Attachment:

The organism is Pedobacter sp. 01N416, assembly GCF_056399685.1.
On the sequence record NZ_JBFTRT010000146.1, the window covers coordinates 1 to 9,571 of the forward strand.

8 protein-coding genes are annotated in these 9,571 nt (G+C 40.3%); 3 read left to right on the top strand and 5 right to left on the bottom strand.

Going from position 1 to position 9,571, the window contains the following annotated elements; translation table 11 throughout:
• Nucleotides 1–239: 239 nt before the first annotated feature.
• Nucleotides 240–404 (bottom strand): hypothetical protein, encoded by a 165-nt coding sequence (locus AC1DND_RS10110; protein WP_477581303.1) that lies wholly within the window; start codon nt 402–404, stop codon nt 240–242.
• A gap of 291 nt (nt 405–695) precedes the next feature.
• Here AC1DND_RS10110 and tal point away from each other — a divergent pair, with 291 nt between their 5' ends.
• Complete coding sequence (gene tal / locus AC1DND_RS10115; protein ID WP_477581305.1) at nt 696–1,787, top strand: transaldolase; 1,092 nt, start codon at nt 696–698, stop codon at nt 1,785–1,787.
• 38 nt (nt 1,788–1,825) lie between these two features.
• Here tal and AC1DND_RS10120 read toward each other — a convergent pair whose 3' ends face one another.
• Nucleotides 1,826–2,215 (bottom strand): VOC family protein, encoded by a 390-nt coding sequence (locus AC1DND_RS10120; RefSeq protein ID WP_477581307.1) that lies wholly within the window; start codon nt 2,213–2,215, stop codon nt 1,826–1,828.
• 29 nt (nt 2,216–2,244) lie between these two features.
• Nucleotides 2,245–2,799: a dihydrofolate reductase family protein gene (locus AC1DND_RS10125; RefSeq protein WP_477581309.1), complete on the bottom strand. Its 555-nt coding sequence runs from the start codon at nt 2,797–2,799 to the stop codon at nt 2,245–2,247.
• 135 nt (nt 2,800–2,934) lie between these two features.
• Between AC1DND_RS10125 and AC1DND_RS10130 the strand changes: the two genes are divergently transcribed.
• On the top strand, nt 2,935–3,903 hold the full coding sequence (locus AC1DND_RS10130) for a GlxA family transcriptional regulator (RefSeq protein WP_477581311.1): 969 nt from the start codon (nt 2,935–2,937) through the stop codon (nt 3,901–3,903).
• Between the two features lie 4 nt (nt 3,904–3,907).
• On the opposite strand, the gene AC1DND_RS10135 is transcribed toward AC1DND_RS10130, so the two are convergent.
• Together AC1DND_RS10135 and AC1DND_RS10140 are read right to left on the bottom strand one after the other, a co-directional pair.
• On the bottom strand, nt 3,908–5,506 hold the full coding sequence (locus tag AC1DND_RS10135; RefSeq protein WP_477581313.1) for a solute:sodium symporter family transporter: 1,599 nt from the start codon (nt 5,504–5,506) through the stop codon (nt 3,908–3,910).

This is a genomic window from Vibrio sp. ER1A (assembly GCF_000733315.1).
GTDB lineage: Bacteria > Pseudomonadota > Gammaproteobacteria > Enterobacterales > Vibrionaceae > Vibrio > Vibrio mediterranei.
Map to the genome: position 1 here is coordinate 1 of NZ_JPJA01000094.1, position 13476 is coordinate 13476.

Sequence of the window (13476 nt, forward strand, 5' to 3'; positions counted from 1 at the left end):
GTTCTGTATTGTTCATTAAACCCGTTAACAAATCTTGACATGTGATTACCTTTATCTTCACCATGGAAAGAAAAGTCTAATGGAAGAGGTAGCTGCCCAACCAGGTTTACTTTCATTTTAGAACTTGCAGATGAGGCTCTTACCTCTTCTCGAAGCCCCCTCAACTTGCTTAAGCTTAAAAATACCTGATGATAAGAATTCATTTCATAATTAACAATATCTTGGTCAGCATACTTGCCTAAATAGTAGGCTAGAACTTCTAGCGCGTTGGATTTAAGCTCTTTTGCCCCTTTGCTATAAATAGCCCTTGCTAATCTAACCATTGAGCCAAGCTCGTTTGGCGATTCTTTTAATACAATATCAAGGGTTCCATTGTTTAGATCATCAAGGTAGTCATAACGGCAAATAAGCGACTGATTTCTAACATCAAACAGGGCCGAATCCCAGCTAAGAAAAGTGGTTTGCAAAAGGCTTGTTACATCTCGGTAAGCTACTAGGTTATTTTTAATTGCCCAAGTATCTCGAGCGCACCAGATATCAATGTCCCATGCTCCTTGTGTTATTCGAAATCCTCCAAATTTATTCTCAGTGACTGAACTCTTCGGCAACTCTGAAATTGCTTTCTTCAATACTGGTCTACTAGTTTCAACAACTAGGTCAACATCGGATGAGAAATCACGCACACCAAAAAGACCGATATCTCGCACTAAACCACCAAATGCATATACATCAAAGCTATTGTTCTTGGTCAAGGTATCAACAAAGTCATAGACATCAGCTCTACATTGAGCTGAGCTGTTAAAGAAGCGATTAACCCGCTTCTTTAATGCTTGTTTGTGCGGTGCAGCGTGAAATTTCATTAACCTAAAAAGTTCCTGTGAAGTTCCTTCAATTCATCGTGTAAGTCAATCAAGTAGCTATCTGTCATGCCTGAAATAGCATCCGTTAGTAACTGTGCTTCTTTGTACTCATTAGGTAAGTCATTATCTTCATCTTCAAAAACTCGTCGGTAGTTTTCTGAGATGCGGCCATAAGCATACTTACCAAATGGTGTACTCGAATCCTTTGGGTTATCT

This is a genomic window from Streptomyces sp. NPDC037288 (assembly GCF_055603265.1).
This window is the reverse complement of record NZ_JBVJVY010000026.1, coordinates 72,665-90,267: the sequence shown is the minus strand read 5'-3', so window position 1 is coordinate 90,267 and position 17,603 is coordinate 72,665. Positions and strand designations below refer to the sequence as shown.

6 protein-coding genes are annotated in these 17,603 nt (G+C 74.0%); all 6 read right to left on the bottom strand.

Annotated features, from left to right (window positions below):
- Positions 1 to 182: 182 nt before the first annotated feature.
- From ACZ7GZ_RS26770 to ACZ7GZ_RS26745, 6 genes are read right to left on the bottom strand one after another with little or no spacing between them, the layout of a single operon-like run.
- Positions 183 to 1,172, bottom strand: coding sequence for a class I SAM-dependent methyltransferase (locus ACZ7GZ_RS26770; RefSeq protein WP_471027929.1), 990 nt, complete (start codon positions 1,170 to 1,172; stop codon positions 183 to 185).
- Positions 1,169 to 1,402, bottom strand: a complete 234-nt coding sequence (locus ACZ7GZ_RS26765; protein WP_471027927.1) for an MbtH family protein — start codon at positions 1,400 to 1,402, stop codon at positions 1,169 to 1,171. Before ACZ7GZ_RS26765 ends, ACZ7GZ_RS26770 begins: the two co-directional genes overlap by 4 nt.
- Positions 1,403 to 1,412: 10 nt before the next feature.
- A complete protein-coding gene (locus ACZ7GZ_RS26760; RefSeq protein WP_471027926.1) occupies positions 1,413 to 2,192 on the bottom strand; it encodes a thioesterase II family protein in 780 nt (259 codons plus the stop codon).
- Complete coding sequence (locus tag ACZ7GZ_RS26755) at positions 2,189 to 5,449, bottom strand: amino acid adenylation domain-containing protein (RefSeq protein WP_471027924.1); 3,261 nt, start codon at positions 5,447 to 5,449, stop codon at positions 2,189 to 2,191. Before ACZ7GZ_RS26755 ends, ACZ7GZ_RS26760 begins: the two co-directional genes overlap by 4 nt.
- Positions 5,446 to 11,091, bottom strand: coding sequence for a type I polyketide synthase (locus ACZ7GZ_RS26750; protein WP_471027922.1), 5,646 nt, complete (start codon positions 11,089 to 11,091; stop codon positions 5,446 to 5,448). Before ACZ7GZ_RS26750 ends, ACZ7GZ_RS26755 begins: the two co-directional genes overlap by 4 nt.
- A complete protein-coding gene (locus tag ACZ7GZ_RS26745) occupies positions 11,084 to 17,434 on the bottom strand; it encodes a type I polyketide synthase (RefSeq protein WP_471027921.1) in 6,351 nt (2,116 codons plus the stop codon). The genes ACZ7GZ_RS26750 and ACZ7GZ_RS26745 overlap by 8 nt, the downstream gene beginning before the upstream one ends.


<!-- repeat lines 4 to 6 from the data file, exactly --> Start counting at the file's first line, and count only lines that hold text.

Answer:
Going from position 1 to position 9,571, the window contains the following annotated elements; translation table 11 throughout:
• Nucleotides 1–239: 239 nt before the first annotated feature.
• Nucleotides 240–404 (bottom strand): hypothetical protein, encoded by a 165-nt coding sequence (locus AC1DND_RS10110; protein WP_477581303.1) that lies wholly within the window; start codon nt 402–404, stop codon nt 240–242.